Diversity within mental health visibility is a big issue and, as with most areas of representation, there is a correlation between seeing something that truly relates to your experience and feeling comfortable addressing it. Aimee Gee, head of news at mental health charity Mind, told Refinery29: "Our latest research showed that one in four people (26%) who saw a mental health storyline in a soap contacted a friend, colleague or loved one experiencing mental health problems, and one in six (16%) sought help for themselves from a health professional."
Aimee explained that Mind’s media advisory service works with programmes to make sure that their portrayals of mental health problems are sensitive and accurate but added: "Although the number of storylines depicting a mental health problem is growing, we want to continue to encourage the media to show a wider range of different people’s experiences and diagnoses. There is still so much room for more diversity in onscreen portrayals."
Bearing in mind the statistics that confirm the stigma surrounding mental health among black and Asian communities, it wouldn’t be too much of a jump to make the correlation between ethnic minorities successfully seeking help for mental health problems and the rarity of seeing these demographics exploring mental health on screen. Jo Loughran, director of the mental health anti-stigma campaign Time to Change says that we see it in many ways, with BME coverage and men’s mental health, too. "Attitude is changing but there are still people who we aren’t reaching, and I think sometimes the film and media portrayal becomes really important if we’re trying to reach people for whom mental illness is not on their agenda whatsoever," she tells Refinery29.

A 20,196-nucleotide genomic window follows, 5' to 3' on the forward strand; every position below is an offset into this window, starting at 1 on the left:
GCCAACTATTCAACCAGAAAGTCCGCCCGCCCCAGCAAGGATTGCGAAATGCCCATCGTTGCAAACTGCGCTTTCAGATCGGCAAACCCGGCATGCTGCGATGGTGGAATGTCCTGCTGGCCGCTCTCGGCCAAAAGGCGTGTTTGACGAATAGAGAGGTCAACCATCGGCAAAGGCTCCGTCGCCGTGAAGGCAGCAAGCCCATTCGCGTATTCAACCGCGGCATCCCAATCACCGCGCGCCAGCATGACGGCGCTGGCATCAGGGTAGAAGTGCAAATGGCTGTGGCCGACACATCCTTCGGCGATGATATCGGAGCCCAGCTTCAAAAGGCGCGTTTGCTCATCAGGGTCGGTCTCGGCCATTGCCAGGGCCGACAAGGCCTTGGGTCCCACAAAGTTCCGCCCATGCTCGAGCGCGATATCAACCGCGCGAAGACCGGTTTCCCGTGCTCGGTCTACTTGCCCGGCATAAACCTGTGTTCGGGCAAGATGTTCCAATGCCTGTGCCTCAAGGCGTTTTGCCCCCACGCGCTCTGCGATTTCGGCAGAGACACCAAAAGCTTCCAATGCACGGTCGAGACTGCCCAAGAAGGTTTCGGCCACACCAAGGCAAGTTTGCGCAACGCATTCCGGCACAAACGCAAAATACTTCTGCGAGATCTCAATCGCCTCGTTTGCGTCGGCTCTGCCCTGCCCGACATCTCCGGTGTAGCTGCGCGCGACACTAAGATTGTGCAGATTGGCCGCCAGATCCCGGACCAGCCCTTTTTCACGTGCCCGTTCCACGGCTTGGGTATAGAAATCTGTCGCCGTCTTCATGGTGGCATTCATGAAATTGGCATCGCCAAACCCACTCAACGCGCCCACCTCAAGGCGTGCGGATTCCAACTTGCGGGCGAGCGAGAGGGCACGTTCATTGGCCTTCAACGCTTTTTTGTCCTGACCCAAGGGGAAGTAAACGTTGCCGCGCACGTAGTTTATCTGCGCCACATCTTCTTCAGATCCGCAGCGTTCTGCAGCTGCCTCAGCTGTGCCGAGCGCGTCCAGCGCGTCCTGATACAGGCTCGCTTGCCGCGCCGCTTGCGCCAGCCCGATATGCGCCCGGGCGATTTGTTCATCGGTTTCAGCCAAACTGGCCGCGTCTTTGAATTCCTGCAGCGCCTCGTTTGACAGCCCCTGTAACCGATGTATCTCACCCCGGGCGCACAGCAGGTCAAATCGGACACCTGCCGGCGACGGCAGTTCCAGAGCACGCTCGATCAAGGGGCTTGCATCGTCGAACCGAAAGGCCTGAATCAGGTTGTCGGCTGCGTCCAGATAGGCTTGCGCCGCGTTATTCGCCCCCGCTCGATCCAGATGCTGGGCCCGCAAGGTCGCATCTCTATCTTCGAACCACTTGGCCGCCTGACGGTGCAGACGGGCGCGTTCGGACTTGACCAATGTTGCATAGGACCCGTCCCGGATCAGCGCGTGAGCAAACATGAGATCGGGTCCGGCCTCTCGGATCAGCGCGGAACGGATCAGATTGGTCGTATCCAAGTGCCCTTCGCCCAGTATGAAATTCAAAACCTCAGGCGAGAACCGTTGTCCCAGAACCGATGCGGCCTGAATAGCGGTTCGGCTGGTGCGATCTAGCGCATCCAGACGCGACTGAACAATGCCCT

"If we’re not close to the topic of mental health or we’re experiencing it and we’re internalising some of the stigma that we’re seeing out there, it stops people from talking about their experience, or disclosing if that’s what they choose to do. And what we really need to do is enable. What we know works really well is if we have people who look like us, who sound like us, have the same sorts of jobs as us or who we look up to. It’s really important that we have role models out there talking about their experience of mental illness because it’s that sense of resonance that then says, 'Well, actually that person’s just like me and if it’s alright for them to talk about it with respect and to have that expectation of respect in return, maybe that’s something I can start to do'."
Perhaps this is why Bonnie's narrative grated in TEOTFW. Early on in the final episode of the season (spoiler alert), we find out that Bonnie has confessed to trying to kill James and Alyssa, accidentally killing a motel manager and ultimately attempting suicide herself towards the end. In an interview with the investigating police officer, James asks what will happen to Bonnie. The officer answers: "I don't know." "I don't think she's very well," James replies. "What can you do," the officer shrugs.
In one swift dismissal, Bonnie's trauma and the experiences that led her to that near-fatal end point are wiped away. It's a sharp, frustrating nod towards the state of the criminal justice system I'm sure, but it does nothing to quell the niggling feeling that despite all the leaps and bounds, black women are still either left behind or given the short straw when it comes to the representation of our mental health issues on screen.